Post by Eliza Barclay, The Salt at NPR Food
There are so many fish in the sea. But from a diner's viewpoint, peering down at a sliver of white fish atop a bed of sushi rice, a lot of them look the same.
Now a report from the ocean conservation group Oceana confirms that there's a pretty decent chance that fish on the plate or on ice in the seafood case is not what it's labeled to be. That means that seafood wallet cards designed by conservation groups to help steer consumers towards sustainable choices may not be doing much good.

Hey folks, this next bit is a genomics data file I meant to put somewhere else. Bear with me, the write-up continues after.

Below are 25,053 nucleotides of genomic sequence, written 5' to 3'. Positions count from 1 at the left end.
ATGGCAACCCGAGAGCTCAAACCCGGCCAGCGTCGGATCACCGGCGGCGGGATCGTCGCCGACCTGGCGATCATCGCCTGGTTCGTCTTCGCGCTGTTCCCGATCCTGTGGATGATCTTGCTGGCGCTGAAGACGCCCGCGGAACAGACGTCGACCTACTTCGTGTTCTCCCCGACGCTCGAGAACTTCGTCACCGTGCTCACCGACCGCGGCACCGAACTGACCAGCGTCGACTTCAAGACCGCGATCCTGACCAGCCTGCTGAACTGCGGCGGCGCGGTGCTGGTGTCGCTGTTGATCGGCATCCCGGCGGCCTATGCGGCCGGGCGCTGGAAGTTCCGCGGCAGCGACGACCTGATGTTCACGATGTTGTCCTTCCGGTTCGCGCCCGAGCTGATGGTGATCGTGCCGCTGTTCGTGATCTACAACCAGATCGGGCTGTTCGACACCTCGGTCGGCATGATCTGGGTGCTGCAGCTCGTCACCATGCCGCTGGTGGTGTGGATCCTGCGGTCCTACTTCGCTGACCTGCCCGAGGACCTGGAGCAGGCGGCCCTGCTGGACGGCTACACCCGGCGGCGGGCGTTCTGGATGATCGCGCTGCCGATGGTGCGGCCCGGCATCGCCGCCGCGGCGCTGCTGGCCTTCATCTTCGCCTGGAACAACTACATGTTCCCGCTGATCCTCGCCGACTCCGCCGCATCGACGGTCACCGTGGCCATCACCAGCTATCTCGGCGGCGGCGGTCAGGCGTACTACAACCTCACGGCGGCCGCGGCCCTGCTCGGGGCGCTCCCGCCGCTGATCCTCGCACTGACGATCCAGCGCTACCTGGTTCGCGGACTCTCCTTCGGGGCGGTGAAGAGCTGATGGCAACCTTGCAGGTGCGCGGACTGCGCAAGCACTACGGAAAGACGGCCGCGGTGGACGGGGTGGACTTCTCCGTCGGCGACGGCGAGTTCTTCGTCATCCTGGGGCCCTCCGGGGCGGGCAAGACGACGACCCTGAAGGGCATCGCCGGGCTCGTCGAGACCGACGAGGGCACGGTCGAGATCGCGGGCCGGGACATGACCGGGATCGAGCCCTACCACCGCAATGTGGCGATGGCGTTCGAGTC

Between 2010 and 2012, Oceana took 1,215 seafood samples from 674 retail outlets in 21 states. When they tested the DNA, they found that 33 percent were mislabeled. Sushi vendors and grocery stores were the most likely outlets to sell mislabeled food, though Oceana says the fraud can happen before it reaches them.
Earlier investigations by Oceana and the Boston Globe revealed that seafood mislabeling is common in cities like New York and Boston, where people eat a lot of fish. But the report out Thursday shows it's happening across the country, and is as bad or worse in places like Texas and Colorado. Some 49 percent of the retail outlets sampled in Austin and Houston sold mislabeled seafood, while 36 percent in Colorado did so.